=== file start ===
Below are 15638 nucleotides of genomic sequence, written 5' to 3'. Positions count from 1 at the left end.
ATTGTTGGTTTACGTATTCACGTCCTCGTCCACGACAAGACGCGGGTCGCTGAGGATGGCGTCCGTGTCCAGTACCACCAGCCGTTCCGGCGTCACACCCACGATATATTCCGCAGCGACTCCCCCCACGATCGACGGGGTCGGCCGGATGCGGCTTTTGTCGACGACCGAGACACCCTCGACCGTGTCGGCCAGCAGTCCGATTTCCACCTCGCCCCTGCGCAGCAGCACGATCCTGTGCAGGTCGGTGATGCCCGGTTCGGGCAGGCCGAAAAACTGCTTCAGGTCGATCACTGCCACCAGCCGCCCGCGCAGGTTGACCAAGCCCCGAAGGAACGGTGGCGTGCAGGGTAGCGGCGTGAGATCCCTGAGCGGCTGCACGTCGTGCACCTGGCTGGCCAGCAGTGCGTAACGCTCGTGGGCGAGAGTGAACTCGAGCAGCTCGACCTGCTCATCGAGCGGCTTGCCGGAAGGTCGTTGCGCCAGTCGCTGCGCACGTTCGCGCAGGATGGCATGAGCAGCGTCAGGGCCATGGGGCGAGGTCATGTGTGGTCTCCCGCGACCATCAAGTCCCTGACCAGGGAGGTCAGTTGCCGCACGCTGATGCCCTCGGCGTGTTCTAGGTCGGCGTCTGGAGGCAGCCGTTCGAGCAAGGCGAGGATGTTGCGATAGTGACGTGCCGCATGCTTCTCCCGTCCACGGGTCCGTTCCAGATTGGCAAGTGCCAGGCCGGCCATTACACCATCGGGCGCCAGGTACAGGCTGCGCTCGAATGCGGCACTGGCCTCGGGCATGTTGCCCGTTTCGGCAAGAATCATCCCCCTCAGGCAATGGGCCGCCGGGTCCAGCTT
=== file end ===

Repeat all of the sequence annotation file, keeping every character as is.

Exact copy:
Below are 15638 nucleotides of genomic sequence, written 5' to 3'. Positions count from 1 at the left end.
ATTGTTGGTTTACGTATTCACGTCCTCGTCCACGACAAGACGCGGGTCGCTGAGGATGGCGTCCGTGTCCAGTACCACCAGCCGTTCCGGCGTCACACCCACGATATATTCCGCAGCGACTCCCCCCACGATCGACGGGGTCGGCCGGATGCGGCTTTTGTCGACGACCGAGACACCCTCGACCGTGTCGGCCAGCAGTCCGATTTCCACCTCGCCCCTGCGCAGCAGCACGATCCTGTGCAGGTCGGTGATGCCCGGTTCGGGCAGGCCGAAAAACTGCTTCAGGTCGATCACTGCCACCAGCCGCCCGCGCAGGTTGACCAAGCCCCGAAGGAACGGTGGCGTGCAGGGTAGCGGCGTGAGATCCCTGAGCGGCTGCACGTCGTGCACCTGGCTGGCCAGCAGTGCGTAACGCTCGTGGGCGAGAGTGAACTCGAGCAGCTCGACCTGCTCATCGAGCGGCTTGCCGGAAGGTCGTTGCGCCAGTCGCTGCGCACGTTCGCGCAGGATGGCATGAGCAGCGTCAGGGCCATGGGGCGAGGTCATGTGTGGTCTCCCGCGACCATCAAGTCCCTGACCAGGGAGGTCAGTTGCCGCACGCTGATGCCCTCGGCGTGTTCTAGGTCGGCGTCTGGAGGCAGCCGTTCGAGCAAGGCGAGGATGTTGCGATAGTGACGTGCCGCATGCTTCTCCCGTCCACGGGTCCGTTCCAGATTGGCAAGTGCCAGGCCGGCCATTACACCATCGGGCGCCAGGTACAGGCTGCGCTCGAATGCGGCACTGGCCTCGGGCATGTTGCCCGTTTCGGCAAGAATCATCCCCCTCAGGCAATGGGCCGCCGGGTCCAGCTT